post_code = post_code[:3] + " " + post_code[3:]
        # Convert to upper case
        new['value'] = post_code.upper()
    else:
        # Keep zip code revealed in postal code audit for document deletion purposes
        if post_code[:5] == "14174":
            new['value'] = post_code
        # Ignore tag if improper postal code format
        else:
            return None

An American invasion

Via auditing the postal codes and subsequently cleaning them with the above code, I noticed an American ZIP code. Let's examine:

sqlite> SELECT * FROM Nodes
        WHERE id IN (SELECT DISTINCT(id) FROM nodesTags WHERE key = "postcode" AND value = "14174");
3443667462|43.2384384|-79.0386425|derektucker|2812604|1|30050746|2015-04-07T21:42:03Z
sqlite> SELECT * FROM nodesTags WHERE id="3443667462";
3443667462|building|house|regular
3443667462|city|Youngstown|addr
3443667462|state|NY|addr
3443667462|street|Woodland Court|addr
3443667462|postcode|14174|addr
3443667462|housenumber|451|addr

Let's check Google Maps:

451 Woodland Court, Youngstown, NY 14174

So "451 Woodland Court, Youngstown, NY 14174" is right on the Canada-US border. The rows with this ID are easily deleted from the database using DELETE statements:

sqlite> DELETE FROM Nodes WHERE id="3443667462";
sqlite> DELETE FROM nodesTags WHERE id="3443667462";

Data Overview

This section contains basic statistics about the Toronto OpenStreetMap dataset and the SQL queries used to gather them.

File sizes

toronto_canada.osm  1.14 GB
toronto.db          679 MB
nodes.csv           382.1 MB
nodes_tags.csv      84.8 MB
ways.csv            39.3 MB
ways_nodes.cv       120.7 MB
ways_tags.csv       85.6 MB

Number of unique users

sqlite> SELECT COUNT(DISTINCT(e.uid))
		FROM (SELECT uid FROM Nodes UNION ALL SELECT uid FROM Ways) e;

1865

Number of nodes

sqlite> SELECT COUNT(*) FROM Nodes;

4765469

Number of ways

sqlite> SELECT COUNT(*) FROM Ways;

694588

Top 10 contributing users

sqlite> SELECT e.user, COUNT(*) as num
        FROM (SELECT user FROM Nodes UNION ALL SELECT user FROM Ways) e
        GROUP BY e.user
        ORDER BY num DESC
        LIMIT 10;
andrewpmk			3320719
MikeyCarter			480722
Kevo				436391
Victor Bielawski	159243
Bootprint			158319
Mojgan Jadidi		100749
geobase_stevens		80551
rw__				75865
Gerit Wagner		43306
brandoncote			37884

First contribution

sqlite> SELECT timestamp FROM Nodes UNION SELECT timestamp From Ways
        ORDER BY timestamp
        LIMIT 1;

2006-10-16T03:16:49Z

Number of Tim Hortons

sqlite> SELECT COUNT(*) FROM nodesTags WHERE value LIKE '%Tim Hortons%';

478 (includes standalone stores and stores within gas stations, highway service centres, etc.)

Tim Hortons Store

Most popular cuisines

sqlite> SELECT nodesTags.value, COUNT(*) as num
        FROM nodesTags
            JOIN (SELECT DISTINCT(id) FROM nodesTags WHERE value='restaurant') i
            ON nodesTags.id=i.id
        WHERE nodesTags.key='cuisine'
        GROUP BY nodesTags.value
        ORDER BY num DESC
        LIMIT 10;
chinese		141
indian		93
italian		83
japanese	80
pizza		54
sushi		54
thai		51
vietnamese	43
american	32
breakfast	32

Chinatown

Most popular bank

sqlite> SELECT nodesTags.value, COUNT(*) as num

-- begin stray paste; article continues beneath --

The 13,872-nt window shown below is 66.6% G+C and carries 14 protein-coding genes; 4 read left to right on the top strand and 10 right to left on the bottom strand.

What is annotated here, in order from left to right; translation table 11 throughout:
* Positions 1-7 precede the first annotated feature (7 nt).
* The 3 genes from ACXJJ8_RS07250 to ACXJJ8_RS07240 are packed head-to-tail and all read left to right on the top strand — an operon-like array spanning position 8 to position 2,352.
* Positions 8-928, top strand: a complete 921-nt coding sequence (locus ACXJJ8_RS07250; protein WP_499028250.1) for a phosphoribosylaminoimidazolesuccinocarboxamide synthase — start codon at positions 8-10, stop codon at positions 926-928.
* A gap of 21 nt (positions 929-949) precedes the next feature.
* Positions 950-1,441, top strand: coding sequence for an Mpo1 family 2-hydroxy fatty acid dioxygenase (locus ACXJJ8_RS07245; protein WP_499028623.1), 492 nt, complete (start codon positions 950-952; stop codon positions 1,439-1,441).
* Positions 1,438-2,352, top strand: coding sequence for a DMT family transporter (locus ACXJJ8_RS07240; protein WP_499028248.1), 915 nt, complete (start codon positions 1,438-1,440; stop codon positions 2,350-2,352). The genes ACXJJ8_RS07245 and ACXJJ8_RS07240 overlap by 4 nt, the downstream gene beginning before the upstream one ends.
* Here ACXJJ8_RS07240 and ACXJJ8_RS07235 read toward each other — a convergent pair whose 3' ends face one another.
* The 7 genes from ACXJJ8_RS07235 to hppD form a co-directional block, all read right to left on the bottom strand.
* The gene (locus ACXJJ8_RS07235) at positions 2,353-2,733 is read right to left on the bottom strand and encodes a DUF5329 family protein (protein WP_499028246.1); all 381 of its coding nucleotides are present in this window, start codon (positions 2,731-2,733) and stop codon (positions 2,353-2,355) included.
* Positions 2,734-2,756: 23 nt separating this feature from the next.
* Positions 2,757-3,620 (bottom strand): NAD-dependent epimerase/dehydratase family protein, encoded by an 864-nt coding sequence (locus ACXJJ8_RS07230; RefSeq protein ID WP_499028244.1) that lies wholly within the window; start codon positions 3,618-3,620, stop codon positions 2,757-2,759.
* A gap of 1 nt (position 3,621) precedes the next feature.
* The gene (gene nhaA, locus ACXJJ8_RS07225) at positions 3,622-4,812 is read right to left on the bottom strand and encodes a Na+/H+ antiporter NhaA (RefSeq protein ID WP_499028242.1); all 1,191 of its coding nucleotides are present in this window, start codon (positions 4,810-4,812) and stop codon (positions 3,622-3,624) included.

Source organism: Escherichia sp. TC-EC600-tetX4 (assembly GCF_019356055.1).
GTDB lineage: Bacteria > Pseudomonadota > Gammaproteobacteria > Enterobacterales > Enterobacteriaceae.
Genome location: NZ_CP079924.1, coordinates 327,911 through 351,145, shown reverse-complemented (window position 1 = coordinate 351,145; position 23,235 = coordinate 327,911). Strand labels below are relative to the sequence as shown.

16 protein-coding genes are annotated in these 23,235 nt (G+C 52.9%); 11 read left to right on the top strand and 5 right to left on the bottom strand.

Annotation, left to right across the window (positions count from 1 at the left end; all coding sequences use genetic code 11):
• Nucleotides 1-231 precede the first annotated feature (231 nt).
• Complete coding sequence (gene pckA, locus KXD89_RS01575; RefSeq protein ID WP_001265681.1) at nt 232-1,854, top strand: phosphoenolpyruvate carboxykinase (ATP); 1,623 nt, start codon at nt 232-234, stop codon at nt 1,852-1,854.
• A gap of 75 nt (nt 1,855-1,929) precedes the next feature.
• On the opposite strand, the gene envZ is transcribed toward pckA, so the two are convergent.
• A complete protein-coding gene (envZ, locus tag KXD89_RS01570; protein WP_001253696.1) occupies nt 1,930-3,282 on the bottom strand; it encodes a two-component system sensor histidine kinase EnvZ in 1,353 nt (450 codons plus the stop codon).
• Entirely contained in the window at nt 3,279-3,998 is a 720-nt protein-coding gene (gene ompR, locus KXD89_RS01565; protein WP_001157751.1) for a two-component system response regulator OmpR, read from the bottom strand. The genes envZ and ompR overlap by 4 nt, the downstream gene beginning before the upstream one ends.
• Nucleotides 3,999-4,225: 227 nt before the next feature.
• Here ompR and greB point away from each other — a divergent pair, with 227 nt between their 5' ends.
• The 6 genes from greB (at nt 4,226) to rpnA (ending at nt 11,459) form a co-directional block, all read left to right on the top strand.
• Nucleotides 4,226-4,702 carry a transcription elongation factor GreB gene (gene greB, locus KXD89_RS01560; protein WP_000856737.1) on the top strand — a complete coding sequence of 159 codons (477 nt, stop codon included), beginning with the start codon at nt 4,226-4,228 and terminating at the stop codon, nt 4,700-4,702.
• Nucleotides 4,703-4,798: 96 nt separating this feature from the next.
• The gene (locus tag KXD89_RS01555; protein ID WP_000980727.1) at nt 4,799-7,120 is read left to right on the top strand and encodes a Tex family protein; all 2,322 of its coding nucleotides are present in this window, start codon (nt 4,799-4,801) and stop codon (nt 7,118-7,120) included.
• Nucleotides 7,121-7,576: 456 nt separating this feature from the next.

FROM nodesTags
            JOIN (SELECT DISTINCT(id) FROM nodesTags WHERE value='bank') i
            ON nodesTags.id=i.id
        WHERE nodesTags.key='name'
        GROUP BY nodesTags.value
        ORDER BY num DESC
        LIMIT 5;
TD Canada Trust			224
Scotiabank				147
CIBC					127
BMO Bank of Montreal	89
RBC						76

TD Canada Trust

Percentage of wheelchair accessible nodes

sqlite> SELECT COUNT(*) FROM nodesTags WHERE key='wheelchair' AND value='yes'

2491

sqlite> SELECT COUNT(*) FROM nodesTags WHERE key='wheelchair';

3303

2491/3303 = 75.4%

Dataset Improvement

Let's look back at two queries performed above to perform a new query:

Number of nodes

sqlite> SELECT COUNT(*) FROM Nodes;

4765469

Number of nodes with wheelchair accessibility information

sqlite> SELECT COUNT(*) FROM nodesTags WHERE key='wheelchair';

3303

Percentage of nodes with wheelchair accessibility information

3303 / 4765469 = 0.069%

Approximately 0.07% of the nodes in the dataset contain wheelchair accessibility information. That seems like a strikingly low number, even with a large amount of nodes being private property (e.g. homes).

One way to improve this number is to leverage the public data provided by AccessTO, the Toronto Accessible Venues List (TAVL), and similar resources. Accessibility information for hundreds of restaurants, cafes, tourist attractions, community centers, and other public spaces could be added to the dataset. Programmatically extracting the yes/no information and adding it to the OpenStreetMap dataset would likely be most efficient. The more detailed comments in the TAVL spreadsheet could even be programmatically added under the OpenStreetMap "note" key. One difficulty would be dealing with naming inconsistencies between AccessTO/TAVL data and nodes already in the OpenStreetMap dataset, though this could be overcome with careful string handling and a human verifying inputted data.

AccessTO

Conclusion

The Toronto OpenStreetMap dataset is a quite large and quite messy. While it is clear that the data is not 100% clean, I believe it was sufficiently cleaned for the purposes of this project. Via SQL query, I learned a few new things about my hometown. The dataset is very useful, though areas for improvement exist.